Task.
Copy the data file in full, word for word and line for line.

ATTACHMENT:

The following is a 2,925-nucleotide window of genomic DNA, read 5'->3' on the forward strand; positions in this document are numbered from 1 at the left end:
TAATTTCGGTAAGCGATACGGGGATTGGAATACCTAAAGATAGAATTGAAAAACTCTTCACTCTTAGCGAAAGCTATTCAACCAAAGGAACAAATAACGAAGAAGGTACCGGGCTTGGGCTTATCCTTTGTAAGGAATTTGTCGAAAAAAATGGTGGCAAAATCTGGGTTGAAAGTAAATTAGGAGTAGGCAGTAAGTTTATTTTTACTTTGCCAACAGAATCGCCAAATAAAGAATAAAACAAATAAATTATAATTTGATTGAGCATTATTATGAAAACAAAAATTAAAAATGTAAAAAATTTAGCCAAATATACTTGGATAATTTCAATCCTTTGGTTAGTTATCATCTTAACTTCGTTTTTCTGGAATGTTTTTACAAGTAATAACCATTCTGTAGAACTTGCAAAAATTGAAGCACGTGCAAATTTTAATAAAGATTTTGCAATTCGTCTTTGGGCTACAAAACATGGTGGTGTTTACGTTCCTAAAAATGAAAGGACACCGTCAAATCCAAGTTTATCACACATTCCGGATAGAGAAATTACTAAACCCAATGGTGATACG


The following is a 2,925-nucleotide window of genomic DNA, read 5'->3' on the forward strand; positions in this document are numbered from 1 at the left end:
TAATTTCGGTAAGCGATACGGGGATTGGAATACCTAAAGATAGAATTGAAAAACTCTTCACTCTTAGCGAAAGCTATTCAACCAAAGGAACAAATAACGAAGAAGGTACCGGGCTTGGGCTTATCCTTTGTAAGGAATTTGTCGAAAAAAATGGTGGCAAAATCTGGGTTGAAAGTAAATTAGGAGTAGGCAGTAAGTTTATTTTTACTTTGCCAACAGAATCGCCAAATAAAGAATAAAACAAATAAATTATAATTTGATTGAGCATTATTATGAAAACAAAAATTAAAAATGTAAAAAATTTAGCCAAATATACTTGGATAATTTCAATCCTTTGGTTAGTTATCATCTTAACTTCGTTTTTCTGGAATGTTTTTACAAGTAATAACCATTCTGTAGAACTTGCAAAAATTGAAGCACGTGCAAATTTTAATAAAGATTTTGCAATTCGTCTTTGGGCTACAAAACATGGTGGTGTTTACGTTCCTAAAAATGAAAGGACACCGTCAAATCCAAGTTTATCACACATTCCGGATAGAGAAATTACTAAACCCAATGGTGATACG